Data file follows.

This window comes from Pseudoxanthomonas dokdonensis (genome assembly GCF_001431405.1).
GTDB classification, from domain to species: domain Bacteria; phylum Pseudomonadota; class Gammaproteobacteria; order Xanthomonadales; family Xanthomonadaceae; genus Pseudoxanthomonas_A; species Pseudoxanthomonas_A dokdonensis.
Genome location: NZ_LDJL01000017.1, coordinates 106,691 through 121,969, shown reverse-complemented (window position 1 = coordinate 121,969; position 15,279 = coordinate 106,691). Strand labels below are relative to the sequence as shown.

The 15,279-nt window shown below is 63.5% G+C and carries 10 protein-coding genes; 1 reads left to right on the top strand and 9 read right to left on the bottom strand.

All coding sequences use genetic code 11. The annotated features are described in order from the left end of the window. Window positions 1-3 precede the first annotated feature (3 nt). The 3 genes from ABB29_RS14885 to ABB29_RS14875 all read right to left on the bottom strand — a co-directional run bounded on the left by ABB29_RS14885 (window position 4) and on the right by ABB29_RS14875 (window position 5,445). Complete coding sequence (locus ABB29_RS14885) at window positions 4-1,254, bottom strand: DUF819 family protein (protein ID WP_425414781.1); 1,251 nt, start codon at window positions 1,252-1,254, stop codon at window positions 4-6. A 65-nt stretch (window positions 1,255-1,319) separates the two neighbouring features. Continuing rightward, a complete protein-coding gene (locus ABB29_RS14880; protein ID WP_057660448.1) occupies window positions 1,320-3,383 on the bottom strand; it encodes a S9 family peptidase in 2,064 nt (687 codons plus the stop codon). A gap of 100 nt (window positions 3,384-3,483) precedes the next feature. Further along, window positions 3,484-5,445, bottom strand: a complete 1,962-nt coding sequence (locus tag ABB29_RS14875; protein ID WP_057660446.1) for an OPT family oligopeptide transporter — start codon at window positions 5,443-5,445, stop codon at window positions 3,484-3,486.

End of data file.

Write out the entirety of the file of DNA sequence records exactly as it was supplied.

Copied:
This window comes from Pseudoxanthomonas dokdonensis (genome assembly GCF_001431405.1).
GTDB classification, from domain to species: domain Bacteria; phylum Pseudomonadota; class Gammaproteobacteria; order Xanthomonadales; family Xanthomonadaceae; genus Pseudoxanthomonas_A; species Pseudoxanthomonas_A dokdonensis.
Genome location: NZ_LDJL01000017.1, coordinates 106,691 through 121,969, shown reverse-complemented (window position 1 = coordinate 121,969; position 15,279 = coordinate 106,691). Strand labels below are relative to the sequence as shown.

The 15,279-nt window shown below is 63.5% G+C and carries 10 protein-coding genes; 1 reads left to right on the top strand and 9 read right to left on the bottom strand.

All coding sequences use genetic code 11. The annotated features are described in order from the left end of the window. Window positions 1-3 precede the first annotated feature (3 nt). The 3 genes from ABB29_RS14885 to ABB29_RS14875 all read right to left on the bottom strand — a co-directional run bounded on the left by ABB29_RS14885 (window position 4) and on the right by ABB29_RS14875 (window position 5,445). Complete coding sequence (locus ABB29_RS14885) at window positions 4-1,254, bottom strand: DUF819 family protein (protein ID WP_425414781.1); 1,251 nt, start codon at window positions 1,252-1,254, stop codon at window positions 4-6. A 65-nt stretch (window positions 1,255-1,319) separates the two neighbouring features. Continuing rightward, a complete protein-coding gene (locus ABB29_RS14880; protein ID WP_057660448.1) occupies window positions 1,320-3,383 on the bottom strand; it encodes a S9 family peptidase in 2,064 nt (687 codons plus the stop codon). A gap of 100 nt (window positions 3,384-3,483) precedes the next feature. Further along, window positions 3,484-5,445, bottom strand: a complete 1,962-nt coding sequence (locus tag ABB29_RS14875; protein ID WP_057660446.1) for an OPT family oligopeptide transporter — start codon at window positions 5,443-5,445, stop codon at window positions 3,484-3,486.